Showing posts with label Mark Tetzlaff. Thomas Jefferson School of Law. Show all posts
Showing posts with label Mark Tetzlaff. Thomas Jefferson School of Law. Show all posts

Thursday, April 7, 2016

John L. King, Jr., Secretary of Education, spouts nonsense about financial literacy for student borrowers

John L.  King, Jr., the new Secretary of Education, knows the student-loan program is careening out of control and that millions of people owe billions of dollars they can't pay back.

So what's Secretary King's solution? Financial literacy. We can solve the student-loan crisis, Secretary King apparently believes, if college students are educated to make better financial decisions.

Thus as the nation enters "Financial Capability Month," Secretary King is touting a recent report prepared by the Financial Literacy and Education Commission that outlines how college students can develop better financial management skills.

Interestingly, the report emphasizes the role that colleges and universities can play in enhancing their students' ability to make good decisions about financing their college experiences. And the report highlights financial literacy programs that universities around the nation are offering.

For example, New Mexico State University "held a money management fair to promote games, websites, and outside financial education organizations to students." I'll bet that was fun.

And Louisiana State University, famous for its planned "Lazy River" water feature, created "financial education' handouts called "Financial Basics on the Geaux" and developed "CashCourse quizzes" to evaluate students' financial knowledge.

The Department of Education seems to think that colleges are great places for students to learn financial literacy, including the skills to manage their student loans. After all, as the Financial Literacy and Education Commission pointed out, colleges have an incentive to produce alumni who repay their student loans.

But of course this isn't really true. Colleges and universities have an incentive to maximize their revenues, which means luring tuition-paying students through the door. But higher education institutions have zero incentive to warn potential students that some of their degree programs are a bad financial investment.

And here's an example. Law students who graduated from Thomas Jefferson School of Law in San Diego in 2013 had an average student-debt load of $180,000 (among students who borrowed). That was the highest student-debt load of any law school in the United States that year.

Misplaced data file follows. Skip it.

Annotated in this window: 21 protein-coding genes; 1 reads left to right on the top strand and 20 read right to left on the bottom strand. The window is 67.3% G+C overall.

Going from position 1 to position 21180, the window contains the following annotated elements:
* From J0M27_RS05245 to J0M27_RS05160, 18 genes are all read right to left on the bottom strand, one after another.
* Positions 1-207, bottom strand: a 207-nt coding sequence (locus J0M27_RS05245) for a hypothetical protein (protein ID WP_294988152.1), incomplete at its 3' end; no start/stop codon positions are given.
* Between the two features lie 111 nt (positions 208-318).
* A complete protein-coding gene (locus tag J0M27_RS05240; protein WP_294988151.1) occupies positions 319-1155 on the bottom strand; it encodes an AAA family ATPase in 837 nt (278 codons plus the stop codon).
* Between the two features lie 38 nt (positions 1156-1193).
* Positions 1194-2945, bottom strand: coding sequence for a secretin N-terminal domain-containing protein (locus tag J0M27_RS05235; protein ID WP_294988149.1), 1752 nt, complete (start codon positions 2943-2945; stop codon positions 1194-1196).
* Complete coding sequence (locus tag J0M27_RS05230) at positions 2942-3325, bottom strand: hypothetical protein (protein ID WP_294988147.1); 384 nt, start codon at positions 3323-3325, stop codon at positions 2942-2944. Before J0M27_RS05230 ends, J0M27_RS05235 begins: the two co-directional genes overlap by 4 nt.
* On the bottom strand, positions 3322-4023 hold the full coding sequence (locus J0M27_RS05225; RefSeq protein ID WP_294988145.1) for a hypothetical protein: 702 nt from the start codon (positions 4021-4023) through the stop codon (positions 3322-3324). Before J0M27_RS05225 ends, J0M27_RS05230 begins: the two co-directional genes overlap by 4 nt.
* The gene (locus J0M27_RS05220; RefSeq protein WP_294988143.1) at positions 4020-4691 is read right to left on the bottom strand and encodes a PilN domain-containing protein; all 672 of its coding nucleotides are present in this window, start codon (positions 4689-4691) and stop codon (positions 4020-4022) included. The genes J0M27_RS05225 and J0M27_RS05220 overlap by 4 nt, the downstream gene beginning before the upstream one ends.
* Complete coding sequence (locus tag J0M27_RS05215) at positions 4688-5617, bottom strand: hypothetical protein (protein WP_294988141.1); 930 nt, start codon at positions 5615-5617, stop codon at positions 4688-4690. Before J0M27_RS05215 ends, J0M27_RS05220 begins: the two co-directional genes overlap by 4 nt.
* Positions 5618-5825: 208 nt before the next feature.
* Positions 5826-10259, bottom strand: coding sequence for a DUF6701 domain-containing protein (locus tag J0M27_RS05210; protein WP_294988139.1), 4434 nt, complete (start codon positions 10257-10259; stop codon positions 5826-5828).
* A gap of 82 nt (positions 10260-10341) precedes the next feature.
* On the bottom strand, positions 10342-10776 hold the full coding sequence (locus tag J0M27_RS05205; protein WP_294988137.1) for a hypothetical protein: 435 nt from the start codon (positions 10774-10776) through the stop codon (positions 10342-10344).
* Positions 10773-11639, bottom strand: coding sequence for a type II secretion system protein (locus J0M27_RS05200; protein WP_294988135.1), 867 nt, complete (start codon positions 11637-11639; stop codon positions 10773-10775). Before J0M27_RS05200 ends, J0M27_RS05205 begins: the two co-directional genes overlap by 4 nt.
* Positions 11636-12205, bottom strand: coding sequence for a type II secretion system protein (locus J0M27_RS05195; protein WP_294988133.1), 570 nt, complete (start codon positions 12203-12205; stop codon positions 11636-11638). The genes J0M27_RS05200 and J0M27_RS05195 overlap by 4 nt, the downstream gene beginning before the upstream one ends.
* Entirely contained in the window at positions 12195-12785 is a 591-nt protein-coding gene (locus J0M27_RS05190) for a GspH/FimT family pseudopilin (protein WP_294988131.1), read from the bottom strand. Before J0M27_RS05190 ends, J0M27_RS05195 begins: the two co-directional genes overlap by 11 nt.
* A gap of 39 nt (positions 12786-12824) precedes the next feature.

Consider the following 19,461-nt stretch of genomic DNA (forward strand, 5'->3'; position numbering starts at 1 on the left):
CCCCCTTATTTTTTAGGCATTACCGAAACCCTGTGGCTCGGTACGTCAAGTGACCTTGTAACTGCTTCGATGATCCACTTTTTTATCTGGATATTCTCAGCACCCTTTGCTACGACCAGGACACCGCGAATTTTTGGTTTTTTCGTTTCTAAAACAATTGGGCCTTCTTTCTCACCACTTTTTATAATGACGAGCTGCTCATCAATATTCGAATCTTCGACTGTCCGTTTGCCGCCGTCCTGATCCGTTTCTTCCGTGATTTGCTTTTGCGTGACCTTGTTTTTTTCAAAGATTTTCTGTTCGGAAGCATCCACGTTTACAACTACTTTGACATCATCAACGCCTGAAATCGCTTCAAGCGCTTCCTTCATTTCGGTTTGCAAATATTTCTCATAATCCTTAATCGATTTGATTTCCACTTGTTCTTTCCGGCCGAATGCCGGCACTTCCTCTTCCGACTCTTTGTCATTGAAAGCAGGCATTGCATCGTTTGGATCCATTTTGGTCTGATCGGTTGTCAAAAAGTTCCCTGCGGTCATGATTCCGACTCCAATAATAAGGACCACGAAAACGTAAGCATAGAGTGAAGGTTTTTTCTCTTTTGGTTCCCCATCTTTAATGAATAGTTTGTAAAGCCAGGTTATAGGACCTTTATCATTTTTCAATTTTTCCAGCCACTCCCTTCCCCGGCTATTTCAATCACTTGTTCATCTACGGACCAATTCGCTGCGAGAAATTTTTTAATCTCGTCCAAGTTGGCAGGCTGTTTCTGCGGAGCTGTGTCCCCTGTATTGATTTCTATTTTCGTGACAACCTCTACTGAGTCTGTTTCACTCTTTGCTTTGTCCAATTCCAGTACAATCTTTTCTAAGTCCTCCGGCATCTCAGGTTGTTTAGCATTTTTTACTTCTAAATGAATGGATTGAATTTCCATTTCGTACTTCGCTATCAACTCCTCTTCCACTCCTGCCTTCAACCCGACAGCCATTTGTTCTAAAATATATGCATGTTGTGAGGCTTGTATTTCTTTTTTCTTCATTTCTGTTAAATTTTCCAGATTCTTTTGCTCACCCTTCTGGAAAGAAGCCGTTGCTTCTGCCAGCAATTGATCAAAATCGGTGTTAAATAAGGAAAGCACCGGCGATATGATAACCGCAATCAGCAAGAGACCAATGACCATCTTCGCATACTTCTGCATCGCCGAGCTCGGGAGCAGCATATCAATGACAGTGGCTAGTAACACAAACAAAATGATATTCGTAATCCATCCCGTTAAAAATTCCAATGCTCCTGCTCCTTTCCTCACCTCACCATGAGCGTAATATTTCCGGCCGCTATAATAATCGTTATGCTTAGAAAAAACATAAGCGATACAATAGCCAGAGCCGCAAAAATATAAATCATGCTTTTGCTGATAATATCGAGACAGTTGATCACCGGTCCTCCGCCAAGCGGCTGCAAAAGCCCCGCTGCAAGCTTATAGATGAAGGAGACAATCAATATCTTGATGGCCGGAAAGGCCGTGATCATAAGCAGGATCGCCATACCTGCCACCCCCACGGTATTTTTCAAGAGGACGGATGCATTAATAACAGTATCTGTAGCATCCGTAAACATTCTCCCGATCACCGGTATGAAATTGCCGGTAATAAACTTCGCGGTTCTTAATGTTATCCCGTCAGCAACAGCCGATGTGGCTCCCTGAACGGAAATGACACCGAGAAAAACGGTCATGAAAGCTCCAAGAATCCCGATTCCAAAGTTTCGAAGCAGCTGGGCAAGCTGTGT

Yet Thomas Jefferson's admission standards are quite low. According to a recent report by Law School Transparency, 75 percent of Thomas Jefferson's entering 2014 class had LSAT scores so low that they were at high risk of failing the bar. Twenty-five percent of it 2014 freshman class had LSAT scores so low that they were at extreme risk of failing the bar.

Not surprisingly, Thomas Jefferson's bar pass rates aren't high. Among first-time test takers who sat for the California bar in July 2014, less than half of TJSL graduates (44.7 percent) passed the bar exam.

As Paul Campos wrote in his 2012 book, "[I]t's likely that somewhere around four out of five current law students would be better off if they hadn't gone to law school" (emphasis supplied). And that percentage is surely even higher for people who graduate from TJSL.

Do you think Thomas Jefferson School of Law is telling its entering freshman students that they will probably face job prospects so poor that it makes no sense to borrow $180,000 to get a TJSL degree? Probably not. Thomas Jefferson needs to maximize its revenue by admitting as many law students as it can, even if  a majority of its entering students have LSAT scores so low that they run a high risk of failing the bar exam.

So what's my point? Simply this. The Department of Education is being naive or cruelly cynical to suggest that "financial literacy" can be usefully taught by colleges and universities that have every incentive to attract tuition-paying students and no incentive at all to warn potential students of the risks they run when they take out student loans to enroll in expensive programs that aren't likely to pay off financially.

In short, whether you are contemplating a bachelor's degree in religious studies from an expensive, elite university or a law degree from a mediocre law school, you can't count on the higher education institutions to give you good financial advice. When it comes to acquiring financial literacy, you are largely on your own.


Focusing on financial literacy for students. U.S. Department of Education blog site.

Jeff Schmitt, The Leaders in Student Debt. Tipping the Scales, March 31, 2014. Accessible at

Paul Caron. July 2014 California Bar Exam Results. Taxprof blog, December 29, 2014.

Financial Literacy and Education Commission. Opportunities to Improve Financial Capability and Financial Well-Being of Postsecondary Students. Updated 2016. Accessible at

Law School Transparency. Reports on law school admission data accessible at